Realizing how important patents will be in the 21st century, I decided that we needed a national effort to restructure our patent system for the information age, and I asked Yoshito Arima, the former President of the University of Tokyo and Minister of Education, Science and Technology to help form a Commission on Intellectual Property Rights for the Twenty-first Century in the fall of 1996. In addition to Arima, who served as chair, the Commission included leading academicians, business leaders, media people, and others who had not been much involved in patents and were able to look at things with a fresh eye. The Commission held its wide-ranging discussions over breakfast, with the secretariat’s documents distributed ahead of time so that the discussion could be as free-wheeling as possible. It was not, as several people commented, at all typical of the way the bureaucracy does things, and the Commission’s thoughtful discussions culminated in a set of eight recommendations in April 1997.

These recommendations were:

(1) to broaden the scope of intellectual property
(2) to strengthen the protection for intellectual property
(3) to enable universities to play a stronger role in patents
(4) to establish a patent market
(5) to establish cyber-patents
(6) to help the developing countries strengthen their patent systems
(7) to work for global patents
(8) to mount a national effort on intellectual property rights issues

Then, based upon these recommendations, I decided to change the way the JPO operates, to realign budgeting, and to ask the companies and universities that file for patents to help me implement these changes. As part of the push for global patents, I also had the Commission’s report translated into English and distributed overseas for comment. Happily, the other patent offices read the report, gave it their serious consideration, and generally declared themselves in agreement.

In the past, whenever there has been patent friction between Japan and the United States, the pattern has been for the U.S. to be on the offensive and Japan on the defensive, but after reading the report, the U.S. delegation indicated its surprise and pleasure that Japan was taking a global initiative in patents. “We are,” they said, “in complete agreement with the thrust of this report. This report is in the best interests of U.S. applicants, and it will also serve to promote technological development worldwide. Our only hope is that we will be able to explain this report to the Administration and Congress and get them to go along with it.” The era of Japan-U.S. patent friction is over.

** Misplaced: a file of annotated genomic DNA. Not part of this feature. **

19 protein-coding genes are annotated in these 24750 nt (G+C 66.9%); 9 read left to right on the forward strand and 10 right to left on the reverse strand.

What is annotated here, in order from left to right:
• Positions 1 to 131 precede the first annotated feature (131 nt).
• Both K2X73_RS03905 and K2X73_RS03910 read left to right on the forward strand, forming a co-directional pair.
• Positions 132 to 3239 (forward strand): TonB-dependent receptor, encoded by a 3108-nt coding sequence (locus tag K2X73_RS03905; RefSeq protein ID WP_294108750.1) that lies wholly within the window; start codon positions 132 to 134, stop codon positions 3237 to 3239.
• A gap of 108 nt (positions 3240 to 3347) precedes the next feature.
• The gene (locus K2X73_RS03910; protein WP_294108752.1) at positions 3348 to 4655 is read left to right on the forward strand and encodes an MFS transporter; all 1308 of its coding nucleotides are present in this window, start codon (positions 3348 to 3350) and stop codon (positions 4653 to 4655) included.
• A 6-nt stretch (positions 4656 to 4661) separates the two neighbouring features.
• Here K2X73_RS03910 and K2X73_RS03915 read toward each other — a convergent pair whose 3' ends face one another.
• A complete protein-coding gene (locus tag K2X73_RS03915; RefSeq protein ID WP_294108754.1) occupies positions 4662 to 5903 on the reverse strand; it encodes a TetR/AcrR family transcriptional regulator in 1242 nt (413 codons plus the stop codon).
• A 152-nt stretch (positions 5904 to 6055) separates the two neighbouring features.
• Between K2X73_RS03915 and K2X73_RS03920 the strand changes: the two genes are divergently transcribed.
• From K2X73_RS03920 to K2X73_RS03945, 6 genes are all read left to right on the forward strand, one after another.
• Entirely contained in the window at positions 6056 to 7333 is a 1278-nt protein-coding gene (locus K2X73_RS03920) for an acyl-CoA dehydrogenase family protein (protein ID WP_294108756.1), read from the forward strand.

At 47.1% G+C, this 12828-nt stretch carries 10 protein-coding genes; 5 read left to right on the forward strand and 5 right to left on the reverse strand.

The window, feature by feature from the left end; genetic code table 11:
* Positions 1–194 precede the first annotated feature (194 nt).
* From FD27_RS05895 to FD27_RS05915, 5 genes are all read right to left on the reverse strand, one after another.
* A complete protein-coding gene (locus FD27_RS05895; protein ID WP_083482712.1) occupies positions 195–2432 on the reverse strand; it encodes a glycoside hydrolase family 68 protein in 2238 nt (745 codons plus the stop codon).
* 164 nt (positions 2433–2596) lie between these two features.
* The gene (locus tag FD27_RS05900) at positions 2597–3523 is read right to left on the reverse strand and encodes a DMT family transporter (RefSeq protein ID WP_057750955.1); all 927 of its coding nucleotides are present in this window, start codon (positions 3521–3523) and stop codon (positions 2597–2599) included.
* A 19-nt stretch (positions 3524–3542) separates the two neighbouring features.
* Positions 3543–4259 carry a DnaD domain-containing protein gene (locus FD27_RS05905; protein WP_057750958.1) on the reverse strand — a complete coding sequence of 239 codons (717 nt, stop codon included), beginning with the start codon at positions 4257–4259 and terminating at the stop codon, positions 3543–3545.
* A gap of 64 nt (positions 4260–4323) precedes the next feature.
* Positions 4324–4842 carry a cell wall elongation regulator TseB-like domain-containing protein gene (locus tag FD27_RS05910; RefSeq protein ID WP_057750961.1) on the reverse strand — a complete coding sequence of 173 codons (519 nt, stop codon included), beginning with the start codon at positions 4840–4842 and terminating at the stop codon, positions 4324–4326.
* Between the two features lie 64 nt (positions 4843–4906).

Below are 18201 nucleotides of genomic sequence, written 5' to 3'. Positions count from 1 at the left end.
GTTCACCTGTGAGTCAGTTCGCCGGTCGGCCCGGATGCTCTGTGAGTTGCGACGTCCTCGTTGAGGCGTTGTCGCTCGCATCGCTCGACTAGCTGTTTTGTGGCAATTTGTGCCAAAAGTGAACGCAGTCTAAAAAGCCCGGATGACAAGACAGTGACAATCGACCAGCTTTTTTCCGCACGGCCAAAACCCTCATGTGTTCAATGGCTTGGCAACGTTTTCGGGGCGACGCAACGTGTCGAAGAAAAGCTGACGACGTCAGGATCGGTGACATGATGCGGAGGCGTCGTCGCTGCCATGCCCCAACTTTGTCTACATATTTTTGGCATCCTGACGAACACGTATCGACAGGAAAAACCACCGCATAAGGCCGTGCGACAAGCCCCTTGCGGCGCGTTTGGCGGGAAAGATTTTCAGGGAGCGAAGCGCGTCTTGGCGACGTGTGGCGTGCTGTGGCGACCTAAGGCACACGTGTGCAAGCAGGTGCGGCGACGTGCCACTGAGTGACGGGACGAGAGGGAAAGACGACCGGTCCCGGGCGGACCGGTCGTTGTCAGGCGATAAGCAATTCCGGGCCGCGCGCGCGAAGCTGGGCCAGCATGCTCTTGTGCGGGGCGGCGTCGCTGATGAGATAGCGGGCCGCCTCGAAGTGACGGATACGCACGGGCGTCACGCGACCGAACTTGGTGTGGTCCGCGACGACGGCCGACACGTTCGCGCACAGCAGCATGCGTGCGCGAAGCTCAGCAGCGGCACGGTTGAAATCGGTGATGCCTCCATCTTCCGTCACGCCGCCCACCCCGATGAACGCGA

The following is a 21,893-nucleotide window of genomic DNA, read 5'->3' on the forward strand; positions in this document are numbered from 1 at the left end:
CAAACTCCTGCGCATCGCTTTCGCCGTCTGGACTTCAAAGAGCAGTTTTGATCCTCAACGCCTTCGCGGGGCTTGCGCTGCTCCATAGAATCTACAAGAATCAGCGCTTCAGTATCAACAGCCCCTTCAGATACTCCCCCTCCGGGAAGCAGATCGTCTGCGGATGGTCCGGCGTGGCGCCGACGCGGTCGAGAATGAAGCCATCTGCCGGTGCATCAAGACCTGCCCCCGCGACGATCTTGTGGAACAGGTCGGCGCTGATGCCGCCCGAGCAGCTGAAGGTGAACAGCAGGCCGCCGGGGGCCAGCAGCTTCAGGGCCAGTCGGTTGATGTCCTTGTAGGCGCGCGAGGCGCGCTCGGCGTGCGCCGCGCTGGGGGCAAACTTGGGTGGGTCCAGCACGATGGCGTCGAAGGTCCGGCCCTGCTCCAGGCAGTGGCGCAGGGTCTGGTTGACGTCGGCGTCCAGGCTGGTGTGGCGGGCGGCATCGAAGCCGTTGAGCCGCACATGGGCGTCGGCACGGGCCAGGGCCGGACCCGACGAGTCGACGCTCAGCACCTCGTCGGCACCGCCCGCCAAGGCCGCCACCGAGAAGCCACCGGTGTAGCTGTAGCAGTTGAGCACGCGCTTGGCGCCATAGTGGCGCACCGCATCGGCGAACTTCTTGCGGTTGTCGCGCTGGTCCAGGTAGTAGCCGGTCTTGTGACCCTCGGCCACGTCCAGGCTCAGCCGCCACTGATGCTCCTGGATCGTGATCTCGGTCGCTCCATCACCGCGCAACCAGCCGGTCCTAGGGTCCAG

As a representative of one Asian nation remarked, “We are also making an effort to put our patent house in order to further economic development, but it is hard to get the politicians to understand the patent system. Yet we had this Japanese report translated into our language, explained it to the president, and won increased staffing for the patent office.”

Newly appointed WIPO Director General Dr. Idris remarked that the report outlines a joint direction that the Japanese Patent Office and WIPO can take for the future, and that he hopes Japan and WIPO will be able to join hands in taking the lead for the global patent system.

With this broad support from overseas and general agreement on what the governments should do, the Japanese, U.S., and European patent offices met in Kyoto in November 1997 and started work on specific cooperative programs toward agreement on a worldwide system for the grant of patents. Meanwhile, greater understanding has been achieved in Japan on the need to be more propatent in the decades ahead, including amending the Patent Law. Everyone agrees when I tell Diet members that I want to amend the Patent Law, because the situation in which patent infringement pays is counter-productive to the development of innovative technologies.

But the legal experts have all kinds of reservations. Because the Patent Law is a special law under the Civil Code, many of them say it would be wrong to carve out such major exceptions and we should first think about changing the Code’s general principles. But my position is that, because the Patent Law is a special exception to the Civil Code’s indemnification provisions, it has to be brought into line with patent realities lest Japan be left behind in the march of progress.